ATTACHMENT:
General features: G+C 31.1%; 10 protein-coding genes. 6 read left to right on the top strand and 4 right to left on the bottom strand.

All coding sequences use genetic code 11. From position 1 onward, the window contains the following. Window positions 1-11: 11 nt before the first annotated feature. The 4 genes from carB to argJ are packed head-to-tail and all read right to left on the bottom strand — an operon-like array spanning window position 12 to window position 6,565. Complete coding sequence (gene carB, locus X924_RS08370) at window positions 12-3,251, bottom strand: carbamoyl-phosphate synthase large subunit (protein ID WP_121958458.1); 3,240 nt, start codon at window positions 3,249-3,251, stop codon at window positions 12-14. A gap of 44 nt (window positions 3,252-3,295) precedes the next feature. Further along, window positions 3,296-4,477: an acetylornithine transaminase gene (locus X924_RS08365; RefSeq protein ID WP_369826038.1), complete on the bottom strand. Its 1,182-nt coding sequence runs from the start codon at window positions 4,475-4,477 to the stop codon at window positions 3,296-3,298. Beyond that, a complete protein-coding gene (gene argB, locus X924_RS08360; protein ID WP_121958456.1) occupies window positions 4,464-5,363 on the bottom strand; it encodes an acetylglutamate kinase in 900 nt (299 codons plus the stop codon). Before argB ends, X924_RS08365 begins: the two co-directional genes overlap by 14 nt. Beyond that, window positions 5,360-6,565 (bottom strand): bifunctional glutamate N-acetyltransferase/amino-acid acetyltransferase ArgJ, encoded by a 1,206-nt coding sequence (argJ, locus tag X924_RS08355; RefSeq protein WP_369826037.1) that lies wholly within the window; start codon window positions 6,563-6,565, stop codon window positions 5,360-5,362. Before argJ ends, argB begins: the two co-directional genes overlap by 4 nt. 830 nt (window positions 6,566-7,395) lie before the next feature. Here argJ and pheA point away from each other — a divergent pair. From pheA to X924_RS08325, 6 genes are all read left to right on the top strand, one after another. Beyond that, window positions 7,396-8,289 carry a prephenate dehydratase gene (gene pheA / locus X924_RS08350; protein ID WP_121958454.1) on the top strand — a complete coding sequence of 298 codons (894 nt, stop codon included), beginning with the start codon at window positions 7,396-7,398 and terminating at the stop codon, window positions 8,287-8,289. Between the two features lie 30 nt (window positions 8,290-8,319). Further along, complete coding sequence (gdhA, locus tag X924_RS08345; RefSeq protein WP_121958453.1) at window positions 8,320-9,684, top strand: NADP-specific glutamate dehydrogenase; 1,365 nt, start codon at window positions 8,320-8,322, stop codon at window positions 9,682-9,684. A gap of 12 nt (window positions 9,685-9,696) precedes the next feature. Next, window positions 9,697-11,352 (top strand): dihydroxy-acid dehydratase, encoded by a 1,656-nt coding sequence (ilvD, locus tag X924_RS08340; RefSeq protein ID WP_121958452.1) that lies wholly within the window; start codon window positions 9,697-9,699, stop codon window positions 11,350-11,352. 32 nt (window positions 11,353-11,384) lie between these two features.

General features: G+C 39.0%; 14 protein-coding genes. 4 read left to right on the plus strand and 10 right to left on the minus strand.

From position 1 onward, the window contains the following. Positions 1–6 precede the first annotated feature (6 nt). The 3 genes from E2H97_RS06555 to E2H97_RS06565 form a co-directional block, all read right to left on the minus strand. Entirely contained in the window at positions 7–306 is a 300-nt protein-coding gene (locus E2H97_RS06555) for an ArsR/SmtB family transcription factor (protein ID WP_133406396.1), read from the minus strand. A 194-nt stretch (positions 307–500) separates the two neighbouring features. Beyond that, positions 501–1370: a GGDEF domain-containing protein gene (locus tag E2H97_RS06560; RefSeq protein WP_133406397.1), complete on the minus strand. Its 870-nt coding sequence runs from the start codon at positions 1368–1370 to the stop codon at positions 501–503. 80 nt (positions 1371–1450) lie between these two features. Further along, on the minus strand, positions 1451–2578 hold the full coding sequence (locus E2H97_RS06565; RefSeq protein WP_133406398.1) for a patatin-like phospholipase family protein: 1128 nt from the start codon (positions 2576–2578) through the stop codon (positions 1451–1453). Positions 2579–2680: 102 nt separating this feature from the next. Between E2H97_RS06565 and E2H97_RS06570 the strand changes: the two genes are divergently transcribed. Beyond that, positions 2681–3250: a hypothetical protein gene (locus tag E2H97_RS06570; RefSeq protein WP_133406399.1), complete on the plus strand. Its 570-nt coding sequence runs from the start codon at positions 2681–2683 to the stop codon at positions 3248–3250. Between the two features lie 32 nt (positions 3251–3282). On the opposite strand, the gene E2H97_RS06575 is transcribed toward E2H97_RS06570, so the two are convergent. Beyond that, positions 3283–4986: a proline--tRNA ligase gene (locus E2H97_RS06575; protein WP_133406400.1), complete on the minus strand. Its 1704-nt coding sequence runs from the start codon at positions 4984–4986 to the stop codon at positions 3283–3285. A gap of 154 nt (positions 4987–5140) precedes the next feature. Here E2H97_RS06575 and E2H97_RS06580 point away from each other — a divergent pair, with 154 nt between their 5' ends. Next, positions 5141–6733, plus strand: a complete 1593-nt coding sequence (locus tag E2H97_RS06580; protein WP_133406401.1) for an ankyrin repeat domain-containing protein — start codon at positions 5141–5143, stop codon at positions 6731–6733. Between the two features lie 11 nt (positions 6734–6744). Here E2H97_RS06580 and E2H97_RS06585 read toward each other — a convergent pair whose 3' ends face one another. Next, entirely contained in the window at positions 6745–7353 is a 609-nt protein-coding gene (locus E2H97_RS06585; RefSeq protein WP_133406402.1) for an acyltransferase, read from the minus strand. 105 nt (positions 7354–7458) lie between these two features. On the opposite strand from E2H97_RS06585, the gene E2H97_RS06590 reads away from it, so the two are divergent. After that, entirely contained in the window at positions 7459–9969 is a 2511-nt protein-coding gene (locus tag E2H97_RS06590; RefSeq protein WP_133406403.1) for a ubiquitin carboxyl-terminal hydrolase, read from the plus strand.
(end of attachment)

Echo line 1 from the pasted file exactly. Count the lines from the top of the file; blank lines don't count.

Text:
General features: G+C 31.1%; 10 protein-coding genes. 6 read left to right on the top strand and 4 right to left on the bottom strand.